Date of Award
Doctor of Philosophy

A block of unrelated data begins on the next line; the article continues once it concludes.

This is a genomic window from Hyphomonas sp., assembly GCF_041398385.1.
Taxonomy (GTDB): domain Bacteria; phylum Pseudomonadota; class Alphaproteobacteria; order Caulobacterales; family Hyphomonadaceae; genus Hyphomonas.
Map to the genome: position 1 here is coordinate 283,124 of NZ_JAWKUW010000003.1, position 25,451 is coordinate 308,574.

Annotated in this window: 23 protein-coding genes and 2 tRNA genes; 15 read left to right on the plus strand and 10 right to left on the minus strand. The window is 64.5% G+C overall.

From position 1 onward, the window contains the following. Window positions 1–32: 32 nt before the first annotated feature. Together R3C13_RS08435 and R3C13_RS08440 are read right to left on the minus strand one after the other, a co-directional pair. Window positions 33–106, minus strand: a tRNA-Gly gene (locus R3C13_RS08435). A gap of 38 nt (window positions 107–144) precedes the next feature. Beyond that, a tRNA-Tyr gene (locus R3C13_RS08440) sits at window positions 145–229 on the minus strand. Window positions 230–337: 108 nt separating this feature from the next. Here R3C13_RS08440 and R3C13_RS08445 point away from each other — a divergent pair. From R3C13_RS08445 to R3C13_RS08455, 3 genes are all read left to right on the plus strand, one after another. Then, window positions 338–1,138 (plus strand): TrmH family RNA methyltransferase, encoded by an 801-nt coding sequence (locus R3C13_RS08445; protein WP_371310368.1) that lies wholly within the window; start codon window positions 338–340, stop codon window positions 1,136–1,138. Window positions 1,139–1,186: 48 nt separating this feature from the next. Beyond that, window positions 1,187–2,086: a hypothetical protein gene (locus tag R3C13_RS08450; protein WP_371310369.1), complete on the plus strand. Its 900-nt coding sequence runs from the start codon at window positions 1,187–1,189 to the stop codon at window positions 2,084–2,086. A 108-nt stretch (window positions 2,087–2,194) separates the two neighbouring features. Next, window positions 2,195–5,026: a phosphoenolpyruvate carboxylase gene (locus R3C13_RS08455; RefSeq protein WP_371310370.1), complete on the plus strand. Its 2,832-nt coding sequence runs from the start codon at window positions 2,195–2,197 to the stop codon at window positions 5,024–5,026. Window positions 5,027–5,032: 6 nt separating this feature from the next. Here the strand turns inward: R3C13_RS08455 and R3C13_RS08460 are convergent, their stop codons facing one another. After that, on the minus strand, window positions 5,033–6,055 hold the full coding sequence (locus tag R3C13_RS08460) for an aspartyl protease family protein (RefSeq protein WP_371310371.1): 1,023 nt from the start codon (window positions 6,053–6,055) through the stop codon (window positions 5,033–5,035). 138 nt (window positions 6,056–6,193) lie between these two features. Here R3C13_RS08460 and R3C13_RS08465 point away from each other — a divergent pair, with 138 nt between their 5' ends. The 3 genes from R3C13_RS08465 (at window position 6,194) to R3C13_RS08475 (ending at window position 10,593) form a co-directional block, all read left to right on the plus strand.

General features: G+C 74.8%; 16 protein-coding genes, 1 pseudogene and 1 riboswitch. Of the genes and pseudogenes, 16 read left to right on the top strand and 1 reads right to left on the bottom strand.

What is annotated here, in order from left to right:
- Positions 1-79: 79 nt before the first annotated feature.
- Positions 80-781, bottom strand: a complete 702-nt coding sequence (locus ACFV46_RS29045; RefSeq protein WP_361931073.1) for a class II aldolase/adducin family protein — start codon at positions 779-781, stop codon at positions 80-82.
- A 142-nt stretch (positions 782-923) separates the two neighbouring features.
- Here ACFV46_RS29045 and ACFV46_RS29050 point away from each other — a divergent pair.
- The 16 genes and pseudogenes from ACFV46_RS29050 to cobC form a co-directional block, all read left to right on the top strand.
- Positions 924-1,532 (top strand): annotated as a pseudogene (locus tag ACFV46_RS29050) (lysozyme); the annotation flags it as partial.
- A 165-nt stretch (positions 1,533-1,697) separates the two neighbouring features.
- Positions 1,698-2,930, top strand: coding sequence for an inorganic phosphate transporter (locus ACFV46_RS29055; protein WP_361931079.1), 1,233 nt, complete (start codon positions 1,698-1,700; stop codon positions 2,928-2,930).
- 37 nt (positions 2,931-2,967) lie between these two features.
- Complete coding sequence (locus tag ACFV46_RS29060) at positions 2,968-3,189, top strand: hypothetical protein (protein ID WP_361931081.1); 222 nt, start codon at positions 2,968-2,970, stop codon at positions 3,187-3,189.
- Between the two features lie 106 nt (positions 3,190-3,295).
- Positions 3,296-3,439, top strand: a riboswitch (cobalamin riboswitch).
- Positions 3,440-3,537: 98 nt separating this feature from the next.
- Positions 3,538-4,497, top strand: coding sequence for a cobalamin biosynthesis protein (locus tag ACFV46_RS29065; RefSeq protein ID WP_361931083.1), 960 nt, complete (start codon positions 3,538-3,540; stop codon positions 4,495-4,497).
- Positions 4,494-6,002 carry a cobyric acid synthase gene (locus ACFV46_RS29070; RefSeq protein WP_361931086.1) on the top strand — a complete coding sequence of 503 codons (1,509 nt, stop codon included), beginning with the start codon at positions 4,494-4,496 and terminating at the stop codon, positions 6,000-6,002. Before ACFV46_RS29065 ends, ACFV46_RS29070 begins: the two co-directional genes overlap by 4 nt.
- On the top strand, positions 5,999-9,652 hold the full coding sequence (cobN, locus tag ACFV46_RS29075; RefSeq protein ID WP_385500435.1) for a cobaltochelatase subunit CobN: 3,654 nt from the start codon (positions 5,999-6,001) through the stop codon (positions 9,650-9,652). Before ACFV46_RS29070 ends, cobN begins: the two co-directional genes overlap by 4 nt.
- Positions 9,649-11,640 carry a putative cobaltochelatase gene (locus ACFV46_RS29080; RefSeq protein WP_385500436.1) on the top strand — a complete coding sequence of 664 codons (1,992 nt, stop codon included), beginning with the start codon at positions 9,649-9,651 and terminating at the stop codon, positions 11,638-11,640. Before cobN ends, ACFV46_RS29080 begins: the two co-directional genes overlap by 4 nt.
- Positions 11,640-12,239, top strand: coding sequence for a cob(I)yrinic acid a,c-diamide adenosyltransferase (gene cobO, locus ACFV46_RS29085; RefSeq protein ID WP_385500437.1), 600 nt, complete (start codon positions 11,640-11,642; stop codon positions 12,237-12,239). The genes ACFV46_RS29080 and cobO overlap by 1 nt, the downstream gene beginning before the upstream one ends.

Background: As obesity continues to be a global epidemic, health professionals continue to search for effective intervention and prevention programs. As suggested early in the 20th century, sport participation creates an environment not only for one to be physically active at a particular moment, but also to cultivate and develop skills necessary to lead a physically active lifestyle across one’s lifespan. Further, sports can provide individuals with an ideal environment to cultivate the psychological constructs of resilience and self-efficacy, traits that can provide them with protective agents that support physical and mental health, thus promoting greater life satisfaction. Purpose: The purpose of this study was twofold: (1) to determine the impact of previous high school sport participation on college freshmen’s current levels of exercise self-efficacy, resilience, and psychological need satisfaction in exercise; and (2) to examine relationships between demographic variables and exercise self-efficacy, resilience, and psychological need satisfaction in exercise (PNSE). Methods: A cross-sectional, stratified random sampling technique was employed to collect responses from college freshmen across the country (n = 156) using a SurveyMonkey survey instrument. ANOVA and Kruskal-Wallis H tests were completed to examine differences, based on demographic and sports participation factors, on the constructs of exercise self-efficacy, resilience, and PNSE. Independent samples t tests were conducted with dichotomous demographic variables. Ordinary least squares (OLS) multiple linear regression modelling was completed to attempt to predict exercise self-efficacy, resilience, and PNSE scores for respondents based upon their demographic and sports participation variables. Results: The results of analyses indicated that both resilience and PNSE, but not self-efficacy, were associated with sports participation. High school GPA, total physical activity, having met moderate PA guidelines, and being a collegiate athlete were each associated with exercise self-efficacy. Furthermore, high school GPA, total physical activity, freshmen standing, and being a collegiate athlete were each associated with resilience. Lastly, total physical activity and moderate PA guidelines met were associated with PNSE. Conclusion: The findings of this study may support sports participation as a way to develop exercise self-efficacy, resilience, and PNSE. Collectively, these findings may support the development of a model for adolescent programming that could include the development of each of these constructs, the implications of which could positively affect both academic and athletic domains.
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